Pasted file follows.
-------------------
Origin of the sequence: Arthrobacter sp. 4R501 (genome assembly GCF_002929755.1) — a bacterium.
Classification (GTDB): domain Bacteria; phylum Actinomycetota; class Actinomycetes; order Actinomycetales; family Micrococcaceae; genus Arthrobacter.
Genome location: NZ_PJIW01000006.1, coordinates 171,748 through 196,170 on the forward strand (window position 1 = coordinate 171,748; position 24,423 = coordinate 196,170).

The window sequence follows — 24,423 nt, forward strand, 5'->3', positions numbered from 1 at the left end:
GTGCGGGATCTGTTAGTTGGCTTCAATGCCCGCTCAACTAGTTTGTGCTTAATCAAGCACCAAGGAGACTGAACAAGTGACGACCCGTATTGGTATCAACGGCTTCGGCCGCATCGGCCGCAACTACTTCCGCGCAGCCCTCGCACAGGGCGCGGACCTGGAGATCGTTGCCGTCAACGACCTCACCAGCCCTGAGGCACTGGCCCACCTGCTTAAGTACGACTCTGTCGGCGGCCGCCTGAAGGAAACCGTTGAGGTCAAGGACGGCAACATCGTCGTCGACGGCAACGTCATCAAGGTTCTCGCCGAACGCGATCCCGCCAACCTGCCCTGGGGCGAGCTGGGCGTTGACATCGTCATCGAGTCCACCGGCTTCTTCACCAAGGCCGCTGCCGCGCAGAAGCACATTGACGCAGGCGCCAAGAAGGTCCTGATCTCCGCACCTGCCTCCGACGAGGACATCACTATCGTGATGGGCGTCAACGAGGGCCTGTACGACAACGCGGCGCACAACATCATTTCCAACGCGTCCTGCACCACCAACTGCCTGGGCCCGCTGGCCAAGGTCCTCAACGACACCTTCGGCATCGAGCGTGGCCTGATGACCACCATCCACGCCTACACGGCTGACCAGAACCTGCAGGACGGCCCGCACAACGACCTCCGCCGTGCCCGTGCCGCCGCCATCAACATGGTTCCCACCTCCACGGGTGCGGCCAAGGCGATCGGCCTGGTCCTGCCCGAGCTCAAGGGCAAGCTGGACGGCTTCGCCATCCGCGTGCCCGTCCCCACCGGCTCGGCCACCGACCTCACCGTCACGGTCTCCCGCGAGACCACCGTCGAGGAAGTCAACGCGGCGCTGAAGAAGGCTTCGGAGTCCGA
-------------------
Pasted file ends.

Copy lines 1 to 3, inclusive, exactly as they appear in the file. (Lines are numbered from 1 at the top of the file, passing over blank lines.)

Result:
Origin of the sequence: Arthrobacter sp. 4R501 (genome assembly GCF_002929755.1) — a bacterium.
Classification (GTDB): domain Bacteria; phylum Actinomycetota; class Actinomycetes; order Actinomycetales; family Micrococcaceae; genus Arthrobacter.
Genome location: NZ_PJIW01000006.1, coordinates 171,748 through 196,170 on the forward strand (window position 1 = coordinate 171,748; position 24,423 = coordinate 196,170).